# TikZ: Draw a line up to a curve

Is it possible to draw a line upto a curve. Something like extend...

I do not know to get the pont on the curve to stop the line.

\documentclass{standalone}
\usepackage{tikz}

\begin{document}
%
\begin{tikzpicture}
%grid
\draw [step=1.0,thin,gray!40]
(0,0) grid (6,5);
\coordinate (C) at (1.5,1.5);
\coordinate (D) at (1.2,3);
\fill[blue] (C) circle (2pt);
\fill[blue] (D) circle (2pt);
\draw (C)--(D);
\draw [red,thick](C)--++(3,0);
\draw [blue,thick](D)--++(3,0);
%
\coordinate (A2) at (5,1);
\coordinate (B2) at (3.0,4);
%
\draw (A2) to [bend left=20] (B2);
%
\end{tikzpicture}
%
\end{document}

Red and blue lines must stop exactly on the curve.

-
I believe there is some intersection functionality in TikZ that has been discussed on this site. That might help. – Dylan Moreland Jun 2 '12 at 5:41

## 1 Answer

You can use the intersections library for this, as Dylan suggested.

First, you'll need to name the paths you want to find the intersections for, using name path=<name>. Then you can find the intersections within a draw command using name intersections={of=<first path> and <second path>}. By default, they'll be named intersection-<number>.

\documentclass{standalone}
\usepackage{tikz}
\usetikzlibrary{intersections}
\begin{document}
%
\begin{tikzpicture}
%grid
\draw [step=1.0,thin,gray!40]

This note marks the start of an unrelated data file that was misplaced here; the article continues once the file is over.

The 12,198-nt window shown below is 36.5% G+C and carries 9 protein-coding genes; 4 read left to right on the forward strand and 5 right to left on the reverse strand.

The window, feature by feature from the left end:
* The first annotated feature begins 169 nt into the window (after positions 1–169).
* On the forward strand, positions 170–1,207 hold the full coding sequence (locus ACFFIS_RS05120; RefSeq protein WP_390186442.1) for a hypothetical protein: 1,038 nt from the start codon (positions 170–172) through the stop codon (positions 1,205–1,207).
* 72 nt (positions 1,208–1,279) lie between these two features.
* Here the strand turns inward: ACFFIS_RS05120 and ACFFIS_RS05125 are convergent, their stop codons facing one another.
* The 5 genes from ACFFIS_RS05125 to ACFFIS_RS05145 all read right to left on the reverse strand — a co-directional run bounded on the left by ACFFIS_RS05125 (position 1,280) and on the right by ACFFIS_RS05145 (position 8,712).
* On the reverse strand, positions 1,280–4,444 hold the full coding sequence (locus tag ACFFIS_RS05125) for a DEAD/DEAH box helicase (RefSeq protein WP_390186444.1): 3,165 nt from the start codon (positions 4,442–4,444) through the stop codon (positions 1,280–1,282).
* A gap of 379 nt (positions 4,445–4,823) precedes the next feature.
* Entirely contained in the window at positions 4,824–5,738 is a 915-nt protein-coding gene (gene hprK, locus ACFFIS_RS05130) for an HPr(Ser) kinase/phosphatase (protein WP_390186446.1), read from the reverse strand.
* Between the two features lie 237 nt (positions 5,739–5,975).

(0,0) grid (6,5);
\coordinate (C) at (1.5,1.5);
\coordinate (D) at (1.2,3);
\fill[blue] (C) circle (2pt);
\fill[blue] (D) circle (2pt);
\draw (C)--(D);
%
\coordinate (A2) at (5,1);
\coordinate (B2) at (3.0,4);
%
\draw [name path=curve] (A2) to [bend left=20] (B2);
\path [name path=lineA](C)--++(3,0);
\path [name path=lineB](D)--++(3,0);
\draw [name intersections={of=curve and lineA}, red, thick] (C) -- (intersection-1);
\draw [name intersections={of=curve and lineB}, blue, thick] (D) -- (intersection-1);
%
\end{tikzpicture}
%
\end{document}
-
Thank you... Jake – sandu Jun 2 '12 at 7:55
Is it possible to name the intersection point as A or B etc... so that this point can be used in another places. – sandu Jun 2 '12 at 8:01
Yes. Just add a node afterwards, such as ... (intersection-1) node (E) {};. Then try \draw (C) -- (E);. – GregH Jun 2 '12 at 10:53
@sandu: It's better to use coordinate instead of node, because even empty nodes take up some space, which will cause trouble when you try to use them later on. – Jake Jun 2 '12 at 20:19